Illustration - "Burning of the Jews" - from the Nuremberg Chronicle, by Hartmann Schedel, published in 1493. Image online, courtesy Wikimedia Commons.
There had to be a reason for the pestilence. Panicked people began to speculate: Perhaps it was caused by a group of folks - like the Jews - who seemed more immune to the disease than others? Maybe the Jews had poisoned wells? Maybe it would be possible to get a confession from one of them?
Hysterical people, of course, do not think clearly. Jews were getting sick less frequently because they lived apart from the rest of the population. But, as Boccaccio points out in the Decameron's Introduction, other people were living apart too. And they were still getting sick. Why not the Jews?
On Valentine's Day, 1349, about 2,000 Jews were massacred in Strasbourg. (Six hundred years later, Jews were killed in Strasbourg again - this time by the Nazis.) The town council had resisted arresting them. What proof did anyone have of Jewish "evil" doings? But the town council was "deposed," on February 9-10, clearing the way for massive arrests on Friday the 13th.
On Saturday - that was St. Valentine's Day - they burnt the Jews on a wooden platform in their cemetery. There were about two thousand people of them.
Were any spared? How about the children?
Those who wanted to baptize themselves were spared. [Some say about a thousand accepted baptism.] Many small children were taken out of the fire and baptized against the will of their fathers and mothers. And everything that was owed to the Jews was cancelled, and the Jews had to surrender all pledges and notes that they had taken for debts.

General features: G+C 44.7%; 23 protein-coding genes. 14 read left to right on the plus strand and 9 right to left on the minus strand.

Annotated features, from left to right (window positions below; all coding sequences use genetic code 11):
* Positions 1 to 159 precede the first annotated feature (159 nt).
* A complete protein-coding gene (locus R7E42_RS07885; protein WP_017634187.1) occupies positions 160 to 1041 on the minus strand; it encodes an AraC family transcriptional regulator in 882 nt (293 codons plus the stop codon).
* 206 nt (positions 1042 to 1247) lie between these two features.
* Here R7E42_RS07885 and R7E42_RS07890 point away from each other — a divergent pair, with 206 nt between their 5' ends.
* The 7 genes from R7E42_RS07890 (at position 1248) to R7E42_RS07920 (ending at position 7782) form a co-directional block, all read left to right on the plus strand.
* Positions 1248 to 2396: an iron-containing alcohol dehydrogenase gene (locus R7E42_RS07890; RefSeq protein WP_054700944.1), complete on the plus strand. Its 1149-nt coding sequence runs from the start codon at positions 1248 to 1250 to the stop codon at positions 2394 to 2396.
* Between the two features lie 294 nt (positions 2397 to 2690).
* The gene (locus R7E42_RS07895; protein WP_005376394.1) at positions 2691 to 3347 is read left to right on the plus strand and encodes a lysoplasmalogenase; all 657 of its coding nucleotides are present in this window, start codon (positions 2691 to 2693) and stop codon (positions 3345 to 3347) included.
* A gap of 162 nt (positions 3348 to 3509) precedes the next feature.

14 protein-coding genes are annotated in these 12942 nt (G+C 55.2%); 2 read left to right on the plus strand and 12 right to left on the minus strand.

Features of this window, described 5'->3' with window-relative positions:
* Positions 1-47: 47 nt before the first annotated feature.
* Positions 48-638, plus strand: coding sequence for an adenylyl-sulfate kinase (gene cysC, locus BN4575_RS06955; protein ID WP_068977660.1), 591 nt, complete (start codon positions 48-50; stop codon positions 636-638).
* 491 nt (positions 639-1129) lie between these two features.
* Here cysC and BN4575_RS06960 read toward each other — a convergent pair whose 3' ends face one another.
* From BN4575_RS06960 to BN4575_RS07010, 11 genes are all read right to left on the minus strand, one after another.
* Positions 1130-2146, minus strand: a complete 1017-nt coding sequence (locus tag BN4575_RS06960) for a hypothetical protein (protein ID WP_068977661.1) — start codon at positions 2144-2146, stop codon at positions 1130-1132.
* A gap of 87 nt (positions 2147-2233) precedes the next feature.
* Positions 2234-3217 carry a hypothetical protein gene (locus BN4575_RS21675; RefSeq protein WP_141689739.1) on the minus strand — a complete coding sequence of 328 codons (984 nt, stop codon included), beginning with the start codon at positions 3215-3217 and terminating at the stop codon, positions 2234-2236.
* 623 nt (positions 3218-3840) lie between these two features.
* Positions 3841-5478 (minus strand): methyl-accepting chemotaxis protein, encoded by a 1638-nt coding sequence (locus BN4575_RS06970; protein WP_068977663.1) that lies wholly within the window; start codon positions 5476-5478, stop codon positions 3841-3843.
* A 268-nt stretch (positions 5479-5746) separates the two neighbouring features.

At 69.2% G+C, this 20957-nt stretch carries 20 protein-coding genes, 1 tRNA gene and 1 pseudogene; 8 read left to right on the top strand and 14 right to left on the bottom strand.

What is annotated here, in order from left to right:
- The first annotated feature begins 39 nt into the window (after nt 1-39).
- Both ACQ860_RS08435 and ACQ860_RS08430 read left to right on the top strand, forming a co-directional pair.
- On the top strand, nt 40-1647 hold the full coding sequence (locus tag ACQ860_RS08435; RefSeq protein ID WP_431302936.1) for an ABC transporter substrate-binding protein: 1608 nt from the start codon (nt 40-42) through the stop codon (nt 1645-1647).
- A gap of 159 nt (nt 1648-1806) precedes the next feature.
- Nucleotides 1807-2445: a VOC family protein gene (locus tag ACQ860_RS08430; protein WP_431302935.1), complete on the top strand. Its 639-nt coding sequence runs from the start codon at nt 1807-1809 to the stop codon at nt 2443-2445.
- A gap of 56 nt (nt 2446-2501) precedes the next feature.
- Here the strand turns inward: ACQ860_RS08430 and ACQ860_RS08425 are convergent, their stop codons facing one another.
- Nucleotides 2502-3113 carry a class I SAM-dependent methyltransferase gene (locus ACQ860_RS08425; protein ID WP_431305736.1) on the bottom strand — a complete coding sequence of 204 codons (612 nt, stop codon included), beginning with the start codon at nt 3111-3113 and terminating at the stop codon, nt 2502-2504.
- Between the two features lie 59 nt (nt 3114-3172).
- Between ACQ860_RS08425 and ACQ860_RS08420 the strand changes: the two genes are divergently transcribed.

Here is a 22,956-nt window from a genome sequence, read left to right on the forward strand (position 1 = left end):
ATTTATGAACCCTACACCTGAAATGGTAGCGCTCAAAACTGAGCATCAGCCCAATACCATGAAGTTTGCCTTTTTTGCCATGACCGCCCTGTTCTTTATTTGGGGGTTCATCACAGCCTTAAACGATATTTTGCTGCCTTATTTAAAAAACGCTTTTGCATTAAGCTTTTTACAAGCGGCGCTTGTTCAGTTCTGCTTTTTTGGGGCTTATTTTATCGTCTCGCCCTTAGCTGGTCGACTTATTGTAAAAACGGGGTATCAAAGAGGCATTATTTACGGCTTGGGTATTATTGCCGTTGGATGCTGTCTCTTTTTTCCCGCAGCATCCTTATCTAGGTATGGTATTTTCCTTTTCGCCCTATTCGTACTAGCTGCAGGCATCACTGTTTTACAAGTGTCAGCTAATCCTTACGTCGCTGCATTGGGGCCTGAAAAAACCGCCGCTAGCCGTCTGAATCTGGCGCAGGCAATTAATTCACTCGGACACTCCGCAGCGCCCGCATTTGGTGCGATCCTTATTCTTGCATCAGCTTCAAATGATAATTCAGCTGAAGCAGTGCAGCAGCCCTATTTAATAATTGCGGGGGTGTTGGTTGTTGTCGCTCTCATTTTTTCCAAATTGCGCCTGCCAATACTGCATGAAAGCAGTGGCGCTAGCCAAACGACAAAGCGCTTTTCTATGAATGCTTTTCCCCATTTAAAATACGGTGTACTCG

Did the money have anything to do with the massacre?
The council, however, took the cash that the Jews possessed and divided it among the working-men proportionately. The money was indeed the thing that killed the Jews. If they had been poor and if the feudal lords had not been in debt to them, they would not have been burnt.
Was Strasbourg's treatment of the Jews an isolated event?
Thus were the Jews burnt at Strasbourg, and in the same year in all the cities of the Rhine, whether Free Cities or Imperial Cities or cities belonging to the lords. In some towns they burnt the Jews after a trial, in others, without a trial. In some cities the Jews themselves set fire to their houses and cremated themselves.
Medieval illustration - "The Burning of Jews (1349)" - included in a chronicle written on the "Black Death" between 1349 and 1352. Used (as illustration 35) in A History of the Jewish People by H.H. Ben-Sasson, ed. (Harvard University Press, Cambridge, 1976), at page 564.
Although Jews had been banned from entering Strasbourg for 200 years, restrictions were lifted within twenty years. The story of the horror, however, continues to this day.